Bullying: A Silent Mental Health Epidemic

Oct 5, 2021 | ACE/Adverse Childhood Experiences, Bullying, Bullying | Cyberbullying, Children's Mental Health

An epidemic is an increase, often sudden, in the number of cases of a disease above what is normally expected in that population in that area. Bullying, in all its forms, is on the rise and has become a silent epidemic in the United States.

Some may mistakenly view bullying as playground harassment – “teasing in the schoolyard” story. However, it is so much more than that.

Many unfortunate consequences occur for bullied individuals that bullies don’t think about when they’re in the act.

STOMP Out Bullying aims to end this epidemic through educational resources for youth, schools and parents, and by facilitating conversations within our communities.

 

Bullying is Creating a Mental Health Crisis

You hear the phrase “mental health crisis” used on the news but we don’t often hear about how bullying is a huge contributor to the crisis.

In an age where individuals are taking their mental and emotional health into their own hands, bullying is not spoken of enough as a contributing factor to a mental health epidemic.

Bullying can have long-term effects on mental and emotional health. Bullied individuals and bullies are more likely to suffer from depression, anxiety, and lower self-esteem.

Research suggests that some kids who were bullied as children end up seeking help for a psychiatric problem, and others who were bullies as children also sought medical treatment for mental health as teen or young adults.

 

Child and teen bullying and cyberbullying are at an all-time high.

Being a victim of bullying can lead to problems with social interactions and even self harm. Some kids are so tormented that suicide has become an alternative to the daily suffering of being bullied.

Bullying can contribute to the intense feelings of helplessness and hopelessness involved in suicidal behaviors. Victims and offenders who have experienced continued, frequent bullying are at higher risk for suicidal behavior, and bully victims have the highest risk for suicidal behavior.

 

Let’s Improve and Maintain Mental Health

Emotional and mental health is a vital part of overall health. Individuals who are connected to their emotional health journey are in control of their thoughts, feelings, and behaviors.

They’re able to cope better with life’s challenges – such as bullying. They can keep challenges in perspective and rebound quickly from setbacks. They have higher self-esteem and have better relationships.

Being healthy doesn’t mean you have to be happy all the time. Emotionally and mentally healthy people still feel stress, anger, and sadness. Being healthy just means that you’re consciously aware of your emotions. You can acknowledge them, whether they’re positive or negative.

These are some ways you can improve or maintain good emotional and mental health:

  • Be aware of your reactions and emotions
  • Stop, pause, think, then react
  • Manage stress levels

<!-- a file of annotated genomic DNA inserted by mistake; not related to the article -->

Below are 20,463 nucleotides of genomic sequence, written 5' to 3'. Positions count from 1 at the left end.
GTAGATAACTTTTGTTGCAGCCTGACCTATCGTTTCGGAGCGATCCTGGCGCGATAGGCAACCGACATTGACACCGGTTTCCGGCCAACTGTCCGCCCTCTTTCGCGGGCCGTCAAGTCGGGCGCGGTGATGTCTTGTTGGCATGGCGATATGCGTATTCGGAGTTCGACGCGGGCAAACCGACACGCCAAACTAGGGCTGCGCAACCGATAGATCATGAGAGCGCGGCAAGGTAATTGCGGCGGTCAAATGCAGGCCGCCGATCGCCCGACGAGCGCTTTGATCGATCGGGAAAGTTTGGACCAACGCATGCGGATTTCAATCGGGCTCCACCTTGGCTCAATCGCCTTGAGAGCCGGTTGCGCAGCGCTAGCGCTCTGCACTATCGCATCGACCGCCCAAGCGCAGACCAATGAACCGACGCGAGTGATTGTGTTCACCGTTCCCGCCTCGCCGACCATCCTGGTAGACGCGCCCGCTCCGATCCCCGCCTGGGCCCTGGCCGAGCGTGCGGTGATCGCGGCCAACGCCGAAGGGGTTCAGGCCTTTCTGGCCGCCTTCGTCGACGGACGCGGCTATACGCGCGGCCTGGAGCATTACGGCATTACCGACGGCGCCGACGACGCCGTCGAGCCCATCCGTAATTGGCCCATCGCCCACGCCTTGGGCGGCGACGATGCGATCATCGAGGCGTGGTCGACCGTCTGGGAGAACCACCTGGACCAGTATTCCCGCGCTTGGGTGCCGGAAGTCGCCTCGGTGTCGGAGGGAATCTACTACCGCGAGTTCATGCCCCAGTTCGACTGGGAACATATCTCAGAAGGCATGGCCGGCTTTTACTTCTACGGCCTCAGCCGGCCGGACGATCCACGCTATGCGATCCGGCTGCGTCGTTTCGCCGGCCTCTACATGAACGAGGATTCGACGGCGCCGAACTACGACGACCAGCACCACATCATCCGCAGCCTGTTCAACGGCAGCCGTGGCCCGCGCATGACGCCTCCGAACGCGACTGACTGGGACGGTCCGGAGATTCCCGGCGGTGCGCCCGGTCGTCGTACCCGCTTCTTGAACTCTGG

• Create balance
  • Make your physical health a priority
  • Connect with others
  • Find purpose and meaning
  • Positive thinking

 

Types of Bullying that Affect Mental Health

One out of every five (20.2%) students report being bullied. We used to view ‘bullying’ historically as a broad overarching word but now we understand there to be many types of bullying and discrimination.

Bullying comes In various forms:

  • Physical Bullying
  • Verbal Bullying
  • Emotional
  • Racist Bullying
  • Sexual Bullying
  • Cyberbullying

With technology evolving, it is allowing cyberbullying to evolve as well. It allows individuals to hide behind a screen and bully, use hate speech, and discriminate against you from the tip of their fingers or palm of their hand.

Common forms of cyberbullying include:

  • Bullying by phone calls
  • Text messages
  • Picture/video
  • Using the internet (bullying through emails, chat room, through instant messaging, and via websites, including blogs)

 

What You Can Do

Unfortunately, bullying is a problem that affects people of all ages. Whether you’re a student or a parent, you can help to end the problem.

Use comebacks in person. Never respond to cyberbullies. Delete their posts and block them.

Tell someone immediately. Continue to document incidents and report them. Support the individual by helping them report the bullying.

As we know, words carry weight. So do your part and help stop bullying by being an active upstander. The most effective way to do that is to be a positive force in the world one person at a time.

Start today by sharing this blog with everyone to spread awareness on this rising epidemic.

HelpChat Line:

If you or someone you know is feeling suicidal PLEASE call 911 or the National Suicide Prevention Lifeline at: 1-800-273-TALK (1-800-273-8255) or go to the nearest hospital emergency room IMMEDIATELY so you can get help!

The STOMP Out Bullying™ Live HelpChat Line is a free and confidential help chat for kids and teens over the age of 13. It is intended to assist those who are victims of all forms of bullying and those who may be at-risk for suicide as a result of being bullied.

 

Content Source: STOMP Out Bullying 

Resource Kits

Learning offline is now possible! Download our new Resource Kits today.

0 Comments

Submit a Comment

This site uses Akismet to reduce spam. Learn how your comment data is processed.